}
}
  • Public - The property/method can be used outside of the class
  • Private - The property/method can only be accessed by other members in the containing class
  • Protected - The property/method can be accessed by members of it's own class, and any derived classes

If a member does not have an access modifier specified it will default to public.

In addition to explicit properties of a class, implicit properties can be created, by adding access modifiers to constructor arguments.

class Human1 {
	firstName: string;
	lastName: string;
	
	constructor($firstName: string, $lastName: string) {
		this.firstName = $firstName;
		this.lastName = $lastName;
	}
}

class Human2 {
	constructor(public firstName: string, public lastName: string) {
	}
}‚Äč

The above examples are equivalent, both create a class with public firstName and lastName properties.

Interfaces

These are similar to classes in that they act as definition of the properties and object will have. They are useful for:

  • Ensuring an object conforms to a particular structure on initialisation; and
  • Ensuring a class implements a specific set of properties or methods.

For example, in the first instance

interface IHuman {
	firstName: string;
	lastName: string;
}

//This will result in an error
var @object1 = <IHuman>{
	firstName: 'Human',
	surname: 'Person'
};

//This will not result in an error
var @object2 = <IHuman>{
	firstName: 'Human',
	lastName: 'Interface'
}

The second use:

interface IHuman {
	firstName: string;
	lastName: string;
}

//This will result in a compilation error if the properties are not present
class IncorrectHuman implements IHuman {
	firstName: string;
}

//This will not result in a compilation error
class Human implements IHuman {
	firstName: string;
	lastName: string;		
}

Interfaces

A further advantage to using TypeScript over JavaScript is that it allows the use of generics (again, a familiar concept for C# developers [C#'s influence can be found throughout TypeScript, largely because they share some of the same design team]).

interface IBase<T> {
	convertToJs(): T;
}

class Human<IHuman> {
	convertToJs(): IHuman {
		return <IHuman>{};
	}
}

class Adult<IAdult> {
	convertToJs(): IAdult {
		return <IAdult>{};
	}
}

Inheritance

Thanks to TypeScript's use of classes, it allows for a simpler implementation of inheritance. TypeScript (like JavaScript) references parent classes through the use of the super keyword:

class Human {
	firstName: string;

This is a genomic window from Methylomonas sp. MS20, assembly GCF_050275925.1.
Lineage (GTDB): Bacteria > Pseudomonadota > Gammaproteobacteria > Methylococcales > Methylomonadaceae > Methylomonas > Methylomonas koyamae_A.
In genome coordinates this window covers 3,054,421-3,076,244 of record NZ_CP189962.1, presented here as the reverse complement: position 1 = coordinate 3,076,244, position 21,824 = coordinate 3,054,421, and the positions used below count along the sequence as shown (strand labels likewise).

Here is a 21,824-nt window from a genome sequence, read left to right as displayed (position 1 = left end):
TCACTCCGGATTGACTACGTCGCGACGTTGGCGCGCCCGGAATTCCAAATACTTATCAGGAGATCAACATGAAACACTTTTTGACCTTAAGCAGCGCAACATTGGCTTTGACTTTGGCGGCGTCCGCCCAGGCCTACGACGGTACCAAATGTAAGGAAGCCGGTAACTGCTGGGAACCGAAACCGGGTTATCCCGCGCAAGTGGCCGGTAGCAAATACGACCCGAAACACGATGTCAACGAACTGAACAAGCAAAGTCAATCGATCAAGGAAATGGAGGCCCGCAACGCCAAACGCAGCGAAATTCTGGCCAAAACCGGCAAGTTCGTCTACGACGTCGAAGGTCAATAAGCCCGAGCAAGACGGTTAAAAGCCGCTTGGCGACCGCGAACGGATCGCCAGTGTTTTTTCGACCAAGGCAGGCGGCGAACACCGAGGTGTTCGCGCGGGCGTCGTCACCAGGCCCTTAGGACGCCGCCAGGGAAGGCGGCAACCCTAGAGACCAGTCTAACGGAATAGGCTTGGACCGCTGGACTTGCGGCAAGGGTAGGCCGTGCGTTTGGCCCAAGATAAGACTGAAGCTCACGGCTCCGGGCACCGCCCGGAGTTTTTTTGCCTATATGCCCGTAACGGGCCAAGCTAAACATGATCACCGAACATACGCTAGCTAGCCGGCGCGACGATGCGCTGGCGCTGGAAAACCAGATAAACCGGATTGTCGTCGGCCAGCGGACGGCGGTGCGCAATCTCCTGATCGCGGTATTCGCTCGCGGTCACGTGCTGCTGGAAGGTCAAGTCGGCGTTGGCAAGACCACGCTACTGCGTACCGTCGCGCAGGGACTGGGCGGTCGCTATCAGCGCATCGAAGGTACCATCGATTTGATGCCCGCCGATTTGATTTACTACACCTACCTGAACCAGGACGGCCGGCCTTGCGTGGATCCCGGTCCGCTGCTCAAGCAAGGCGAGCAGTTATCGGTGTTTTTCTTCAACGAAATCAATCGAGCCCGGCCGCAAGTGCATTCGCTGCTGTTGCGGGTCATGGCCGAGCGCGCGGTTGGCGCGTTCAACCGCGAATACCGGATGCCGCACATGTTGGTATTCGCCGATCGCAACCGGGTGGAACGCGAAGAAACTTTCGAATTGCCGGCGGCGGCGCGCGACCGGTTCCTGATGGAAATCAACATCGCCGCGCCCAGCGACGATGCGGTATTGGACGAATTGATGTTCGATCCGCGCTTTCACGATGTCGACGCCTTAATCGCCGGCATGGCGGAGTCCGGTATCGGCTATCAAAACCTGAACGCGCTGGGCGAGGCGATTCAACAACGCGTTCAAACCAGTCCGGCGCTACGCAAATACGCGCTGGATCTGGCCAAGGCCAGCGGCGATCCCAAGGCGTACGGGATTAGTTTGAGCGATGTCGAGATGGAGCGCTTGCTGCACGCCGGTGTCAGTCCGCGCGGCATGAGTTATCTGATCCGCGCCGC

lastName: string;
	
	constructor($firstName: string, $lastName: string) {
		this.firstName = $firstName;
		this.lastName = $lastName;
	}
}

class Adult extends Human {
	job: string;
	
	constructor($firstName: string, $lastName: string, $job: string) {
		super($firstName, $lastName);
		//To call the base constructor, you need to use the above it is
		//important to note that this needs to go first, ie before any further assignments
		//It is also important to note here that this call to the super construtor is required
		this.job = $job;
	}
}

In addition to providing the properties of a child class, you can also override the methods of the base class.

class Human {
	firstName: string;
	lastName: string;

	constructor($firstName: string, $lastName: string) {
		this.firstName = $firstName;
		this.lastName = $lastName;
	}

	convertToJs(): IHuman {
		return <IHuman>{
			fistName: this.firstName,
			lastName: this.lastName
		};
	}
}

class Adult extends Human {
	job: string;

	constructor($firstName: string, $lastName: string, $job: string) {
		super($firstName, $lastName);
		this.job = $job;
	}

	convertToJs(): IAdult {
		var js = <IAdult>super.convertToJs();
		js.job = this.job;
		return js;
	}
}

Structure

One of the other main advantages that TypeScript affords, besides type safety, is simpler referencing; using modules and exports.

module MyModule{
	export class TestClass {
		
	}
	
	class TestClass2 {
		
	}
}

From this module, you can reference the class TestClass as it has been exported, but you cannot reference TestClass2 (which is private to the module). Modules are similar to namespaces within C based languages, providing logical regions to scope and structure code.

class TestClass3 {
	property1: TestModule.TestClass;
	//This will fail
	property2: TestModule.TestClass2;
}

When using TestClass3, you also need to reference the file which contains TestClass and TestClass2. This is where bundling and minification can prove very useful (see How Does It Work, above).

In addition to fully referencing a class, you can use an import or require statements to import classes from external files. It is important to note that you cannot import a class unless it is exported in the dependant file.

import { TestClass2 } from './relative_path';

class TestClass3 {
	property: TestClass2;
}

I will be exploring importing and referencing in more detail in my next blog post, on Angular 2+.

Further Reading

Below are some useful resources that may be of interest:

Why do I need TypeScript?

TypeScript isn't a necessity, and you're free to program in vanilla JavaScript (the end result will be the same). TypeScript, however, has a lot of features which enforce better coding structure, less verbose code, and easier debugging.

It is for these reasons that TypeScript has had such a wide uptake, even from Microsoft's competitors (Angular 2+ is built in TypeScript).

In my next blog post I will be building on top of the concepts in this article with a discussion of Angular 2+.